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Legislation announced Monday would effectively add nuclear energy to the list of alternative energy sources benefiting from state policies.

Financially struggling plants such as Dauphin County's Three Mile Island could be saved from premature closure if the legislation passes, said the bill's prime sponsor, state Rep. Thomas Mehaffie, R-Dauphin County.

TMI's Unit 1 reactor — owned by Exelon Generation — is scheduled to be decommissioned in September, and the company does not want to take significant financial steps to keep the plant open without legislation ensuring that nuclear energy is included in policies favoring alternative and carbon-free energy producers.

David Fein, Exelon's senior vice president of state governmental and regulatory affairs, urged support for the Keep Powering Pennsylvania Act (HB 11), which was introduced Monday, March 11, at the Ironworkers Local Union 404 in Harrisburg.

The bill would update the Alternative Energy Portfolio Standards Act of 2004 to allow carbon-free energy producers — including nuclear power plants — to take advantage of a credit program that would bring them additional revenue.

Twenty state representatives, including Mehaffie and Rep. Carol Hill-Evans, D-York City, are listed as sponsors.

More: Expected legislation might save Three Mile Island

Update: Under the existing law, the state's approximately 200 electricity suppliers must purchase alternative energy credits from two tiers of producers — including sources such as wind, solar and hydroelectric — and those credits must equal 18 percent of their electricity sales by 2021.

The update would add a third tier to the law in which the state's 11 electricity distributors must buy credits from carbon-free energy producers that equal 50 percent of their sales each year.

An administrative body would be responsible for the credit sale at the end of each year, and the cost would be added to consumers' utility bills.

The credit price could be set at about $7, based on current market costs, and a ceiling of about $8 and floor of about $6 would be applied to protect consumers from fluctuating prices.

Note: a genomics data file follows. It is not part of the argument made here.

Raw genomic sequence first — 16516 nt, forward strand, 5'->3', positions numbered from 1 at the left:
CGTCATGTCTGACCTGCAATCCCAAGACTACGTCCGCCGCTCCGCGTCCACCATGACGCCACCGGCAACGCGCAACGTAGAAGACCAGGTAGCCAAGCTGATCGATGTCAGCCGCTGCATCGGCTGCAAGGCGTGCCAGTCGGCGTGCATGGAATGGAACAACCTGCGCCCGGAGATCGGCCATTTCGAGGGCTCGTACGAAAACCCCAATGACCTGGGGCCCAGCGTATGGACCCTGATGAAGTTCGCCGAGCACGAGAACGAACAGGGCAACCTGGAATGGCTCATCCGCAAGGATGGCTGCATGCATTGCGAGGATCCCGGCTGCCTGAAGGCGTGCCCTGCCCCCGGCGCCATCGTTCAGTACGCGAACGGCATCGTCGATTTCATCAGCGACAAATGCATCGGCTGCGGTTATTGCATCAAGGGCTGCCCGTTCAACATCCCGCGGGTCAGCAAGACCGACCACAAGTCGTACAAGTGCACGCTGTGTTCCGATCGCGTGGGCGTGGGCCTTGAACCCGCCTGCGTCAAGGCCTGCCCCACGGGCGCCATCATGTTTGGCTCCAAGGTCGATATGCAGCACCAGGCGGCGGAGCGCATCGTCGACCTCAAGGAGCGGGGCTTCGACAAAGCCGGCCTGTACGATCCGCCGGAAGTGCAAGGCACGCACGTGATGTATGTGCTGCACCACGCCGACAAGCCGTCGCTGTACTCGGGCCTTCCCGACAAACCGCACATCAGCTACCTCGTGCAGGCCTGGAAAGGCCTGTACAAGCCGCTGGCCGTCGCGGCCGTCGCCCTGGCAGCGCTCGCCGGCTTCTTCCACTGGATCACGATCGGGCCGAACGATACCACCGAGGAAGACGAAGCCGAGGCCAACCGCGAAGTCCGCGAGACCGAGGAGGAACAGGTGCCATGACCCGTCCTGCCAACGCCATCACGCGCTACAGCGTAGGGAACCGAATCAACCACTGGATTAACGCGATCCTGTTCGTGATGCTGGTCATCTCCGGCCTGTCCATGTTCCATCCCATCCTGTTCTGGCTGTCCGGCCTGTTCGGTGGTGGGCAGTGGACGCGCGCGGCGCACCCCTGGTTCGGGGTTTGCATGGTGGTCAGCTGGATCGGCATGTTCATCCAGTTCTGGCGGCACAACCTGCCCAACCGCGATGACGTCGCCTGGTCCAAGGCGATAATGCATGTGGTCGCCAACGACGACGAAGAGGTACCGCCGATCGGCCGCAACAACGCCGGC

Tier 3 will not affect the percentages of the first two tiers, and carbon-free renewable energy sources could potentially benefit from credits in multiple tiers. 

Any nuclear plant in-state or out-of-state could apply for credits and would be ranked according to which would have greater detrimental effect on the state's environment if it were to close or not be created.

Plants must make a commitment to operate for six years to qualify.

Companies cannot apply if they are participating in another state's program or have rates recovered through a public utility commission, which is not the case in Pennsylvania since the market is deregulated.

The bill has not yet moved to the speaker of the House and been assigned to a committee, Mehaffie said.

Saving plants: The Delaware County Chamber of Commerce, Central Pennsylvania Building and Construction Trades and other local unions came out in support of the bill, which they said would potentially save 16,000 jobs.

"The markets do not treat all clean sources of energy the same, and they do not penalize polluters," Mehaffie said. 

Nuclear energy advocates have long argued for its environmental benefits, seeking an even playing field for nuclear in the marketplace among renewables, but opponents feel that any efforts to prop up the industry are a bailout for unprofitable plants.

The combined profits for nuclear energy corporations operating in Pennsylvania were $640 million in 2018, according to Citizens Against Nuclear Bailouts, a natural gas-funded coalition.

And Exelon already receives $580 million annually from New York and $230 million annually from Illinois in subsidies, the coalition said in a statement.

FirstEnergy Corp.'s Beaver Valley plant is due to close two reactors in 2021, and the state's other three plants, including Peach Bottom Atomic Power Station in southern York County, are not far behind, Mehaffie said.

More: Activists challenge license extension for Peach Bottom nuclear plant

Costs: "If we fail to act and these plants close, our consumers will be paying higher rates in the long term than if we passed legislation and keep them open," he said. 

"The cost of doing nothing is $4.6 billion dollars," Mehaffie said, including $788 million annually in higher electricity costs to consumers, but the cost of the bill is about $500 million.

"The typical residential electricity bill would increase $2.39 per month without nuclear, but with nuclear and the AEPS credit, the typical bill will only increase $1.77 per month," he said, citing a comparison of the average cost from the state's 11 distributors.

Gov. Tom Wolf will be formally reviewing the bill now that it has been introduced, Wolf's office said in a statement, emphasizing that "any solution to ensure the sustainability of nuclear facilities should have a fair cost-benefit ratio for consumers and be based on full transparency from operators seeking assistance." 

Andrew Williams, director of regulatory and legislative affairs for the nonprofit Environmental Defense Fund, argued it would be more cost-effective to place a limit on power sector carbon emissions — and Pennsylvania is the only state from Maine to Virginia not to have one.

"This is an expensive Band-Aid that saddles consumers with the majority of risk,” he said in a statement.

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